5 findings on scoliosis surgery complications

Laura Dyrda -   Print  |

A new study published in the Journal of Bone and Joint Surgery examines the complications associated with scoliosis correction.


The study authors examined patients who underwent adolescent idiopathic scoliosis surgery from 1995 to 2014, analyzing 3,582 patients for the report. The average patient was 14.8 years old at the time of surgery and 365 patients underwent anterior spinal fusion with instrumentation; the majority of the patient underwent posterior spinal fusion with instrumentation.


The study authors found:


1. There were 192 major complications and 2.6 percent occurred during surgery. The most common perioperative complications were:


• Wound related: 1 percent
• Neurologic: 0.5 percent
• Pulmonary: 0.4 percent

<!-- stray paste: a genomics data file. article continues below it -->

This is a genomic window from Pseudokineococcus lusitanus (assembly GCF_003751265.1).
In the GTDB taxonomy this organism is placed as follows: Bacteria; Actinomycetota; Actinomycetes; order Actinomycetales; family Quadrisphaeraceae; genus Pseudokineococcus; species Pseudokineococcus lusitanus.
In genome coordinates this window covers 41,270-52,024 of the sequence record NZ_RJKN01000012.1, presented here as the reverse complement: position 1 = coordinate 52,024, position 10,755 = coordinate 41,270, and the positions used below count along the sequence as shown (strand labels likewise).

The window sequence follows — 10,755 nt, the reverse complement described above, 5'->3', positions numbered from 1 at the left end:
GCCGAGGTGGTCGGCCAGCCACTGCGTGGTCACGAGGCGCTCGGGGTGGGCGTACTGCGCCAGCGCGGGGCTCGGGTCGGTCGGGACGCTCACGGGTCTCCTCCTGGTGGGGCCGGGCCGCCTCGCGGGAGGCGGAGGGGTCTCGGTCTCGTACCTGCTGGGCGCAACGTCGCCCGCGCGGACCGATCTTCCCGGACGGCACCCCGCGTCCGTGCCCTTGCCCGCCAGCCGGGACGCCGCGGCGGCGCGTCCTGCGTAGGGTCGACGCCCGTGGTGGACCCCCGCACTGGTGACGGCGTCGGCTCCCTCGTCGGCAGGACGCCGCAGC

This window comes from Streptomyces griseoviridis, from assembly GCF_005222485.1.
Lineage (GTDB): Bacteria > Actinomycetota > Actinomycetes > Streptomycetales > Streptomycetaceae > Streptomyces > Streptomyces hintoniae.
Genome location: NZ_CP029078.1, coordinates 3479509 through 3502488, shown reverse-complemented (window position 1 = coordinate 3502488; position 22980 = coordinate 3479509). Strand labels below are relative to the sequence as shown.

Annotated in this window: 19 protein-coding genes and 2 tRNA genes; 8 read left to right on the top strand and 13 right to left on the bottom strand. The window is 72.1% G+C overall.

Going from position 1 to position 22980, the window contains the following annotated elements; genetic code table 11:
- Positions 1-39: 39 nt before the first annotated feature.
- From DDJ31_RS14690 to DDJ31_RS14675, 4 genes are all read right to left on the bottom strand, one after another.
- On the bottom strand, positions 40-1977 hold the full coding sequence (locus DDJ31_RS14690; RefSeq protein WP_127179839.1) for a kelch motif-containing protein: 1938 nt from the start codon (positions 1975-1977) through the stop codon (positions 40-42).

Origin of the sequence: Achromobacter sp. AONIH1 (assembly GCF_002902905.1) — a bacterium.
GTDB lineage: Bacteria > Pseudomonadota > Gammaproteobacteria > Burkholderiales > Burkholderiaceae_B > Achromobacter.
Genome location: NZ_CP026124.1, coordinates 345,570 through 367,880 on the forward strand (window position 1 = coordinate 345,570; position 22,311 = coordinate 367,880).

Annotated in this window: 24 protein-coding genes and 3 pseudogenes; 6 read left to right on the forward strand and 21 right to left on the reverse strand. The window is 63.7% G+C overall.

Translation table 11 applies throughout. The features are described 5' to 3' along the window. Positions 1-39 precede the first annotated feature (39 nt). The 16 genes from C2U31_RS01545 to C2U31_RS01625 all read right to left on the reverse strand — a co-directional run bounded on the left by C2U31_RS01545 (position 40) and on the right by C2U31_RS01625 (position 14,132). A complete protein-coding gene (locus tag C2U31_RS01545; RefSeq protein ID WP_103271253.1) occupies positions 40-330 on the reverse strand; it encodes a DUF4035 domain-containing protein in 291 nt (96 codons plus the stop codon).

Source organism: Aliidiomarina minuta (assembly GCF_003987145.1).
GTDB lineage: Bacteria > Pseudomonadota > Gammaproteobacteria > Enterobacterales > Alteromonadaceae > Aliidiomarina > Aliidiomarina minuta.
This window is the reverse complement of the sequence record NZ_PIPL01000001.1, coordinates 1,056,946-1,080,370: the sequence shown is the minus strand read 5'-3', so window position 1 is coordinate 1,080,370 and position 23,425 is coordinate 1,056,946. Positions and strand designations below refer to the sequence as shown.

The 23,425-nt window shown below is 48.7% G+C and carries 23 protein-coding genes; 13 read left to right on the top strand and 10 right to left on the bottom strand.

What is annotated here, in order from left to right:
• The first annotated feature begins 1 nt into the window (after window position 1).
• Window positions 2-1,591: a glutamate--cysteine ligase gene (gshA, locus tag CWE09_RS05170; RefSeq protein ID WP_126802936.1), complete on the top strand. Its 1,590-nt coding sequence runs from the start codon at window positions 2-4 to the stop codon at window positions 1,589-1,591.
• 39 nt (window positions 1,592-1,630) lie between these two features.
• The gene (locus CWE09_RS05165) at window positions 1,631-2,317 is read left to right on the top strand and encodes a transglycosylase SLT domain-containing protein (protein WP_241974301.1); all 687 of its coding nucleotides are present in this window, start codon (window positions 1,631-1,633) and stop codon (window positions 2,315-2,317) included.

• Instrumentation-related: 0.4 percent
• Gastrointestinal: 0.2 percent


2. There was one patient death in the study group.


3. Major perioperative complication rate varied from 0 percent to 10.5 percent based on the year, with the complication rate decreasing over time. The complication rate for the anterior approach was 3 percent, compared to 2.6 percent for the posterior approach.


4. There were 2,220 patients who reported two-year follow-up results, and 4 percent hand complications; all but one of those patients underwent reoperations.


5. Most major complications were wound or instrumentation related.


More articles on spine surgery:

Dr. Blake Staub joins Texas Back Institute
Spine surgery SSI cost $16k: 5 things to know
Lumbar spinal fusion ED readmissions affect HCAHPS scores: 5 key trends

© Copyright ASC COMMUNICATIONS 2021. Interested in LINKING to or REPRINTING this content? View our policies here.

Featured Webinars

Featured Whitepapers